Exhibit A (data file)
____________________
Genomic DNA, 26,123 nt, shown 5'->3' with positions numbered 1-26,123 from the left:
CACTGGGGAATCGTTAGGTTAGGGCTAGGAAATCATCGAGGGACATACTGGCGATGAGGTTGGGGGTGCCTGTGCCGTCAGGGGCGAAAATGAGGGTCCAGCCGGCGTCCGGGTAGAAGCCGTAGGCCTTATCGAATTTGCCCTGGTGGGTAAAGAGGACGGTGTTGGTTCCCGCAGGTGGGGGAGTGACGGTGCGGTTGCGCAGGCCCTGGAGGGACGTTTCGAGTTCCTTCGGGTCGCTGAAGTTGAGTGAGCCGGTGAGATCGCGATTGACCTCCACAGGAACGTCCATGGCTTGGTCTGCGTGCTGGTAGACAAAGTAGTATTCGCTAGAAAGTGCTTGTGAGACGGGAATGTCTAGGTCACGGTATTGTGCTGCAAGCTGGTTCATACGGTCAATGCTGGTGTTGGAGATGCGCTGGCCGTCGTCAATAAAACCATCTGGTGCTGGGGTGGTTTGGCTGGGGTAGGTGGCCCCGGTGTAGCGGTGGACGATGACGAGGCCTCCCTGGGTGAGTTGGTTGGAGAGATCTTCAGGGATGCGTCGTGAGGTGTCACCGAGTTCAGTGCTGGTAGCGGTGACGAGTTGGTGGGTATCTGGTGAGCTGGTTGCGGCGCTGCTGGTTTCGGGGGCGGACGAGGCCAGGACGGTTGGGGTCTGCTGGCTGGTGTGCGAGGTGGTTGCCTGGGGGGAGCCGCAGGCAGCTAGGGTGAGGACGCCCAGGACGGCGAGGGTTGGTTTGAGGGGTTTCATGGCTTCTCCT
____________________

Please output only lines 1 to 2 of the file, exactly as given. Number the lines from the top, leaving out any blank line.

Genomic DNA, 26,123 nt, shown 5'->3' with positions numbered 1-26,123 from the left:
CACTGGGGAATCGTTAGGTTAGGGCTAGGAAATCATCGAGGGACATACTGGCGATGAGGTTGGGGGTGCCTGTGCCGTCAGGGGCGAAAATGAGGGTCCAGCCGGCGTCCGGGTAGAAGCCGTAGGCCTTATCGAATTTGCCCTGGTGGGTAAAGAGGACGGTGTTGGTTCCCGCAGGTGGGGGAGTGACGGTGCGGTTGCGCAGGCCCTGGAGGGACGTTTCGAGTTCCTTCGGGTCGCTGAAGTTGAGTGAGCCGGTGAGATCGCGATTGACCTCCACAGGAACGTCCATGGCTTGGTCTGCGTGCTGGTAGACAAAGTAGTATTCGCTAGAAAGTGCTTGTGAGACGGGAATGTCTAGGTCACGGTATTGTGCTGCAAGCTGGTTCATACGGTCAATGCTGGTGTTGGAGATGCGCTGGCCGTCGTCAATAAAACCATCTGGTGCTGGGGTGGTTTGGCTGGGGTAGGTGGCCCCGGTGTAGCGGTGGACGATGACGAGGCCTCCCTGGGTGAGTTGGTTGGAGAGATCTTCAGGGATGCGTCGTGAGGTGTCACCGAGTTCAGTGCTGGTAGCGGTGACGAGTTGGTGGGTATCTGGTGAGCTGGTTGCGGCGCTGCTGGTTTCGGGGGCGGACGAGGCCAGGACGGTTGGGGTCTGCTGGCTGGTGTGCGAGGTGGTTGCCTGGGGGGAGCCGCAGGCAGCTAGGGTGAGGACGCCCAGGACGGCGAGGGTTGGTTTGAGGGGTTTCATGGCTTCTCCT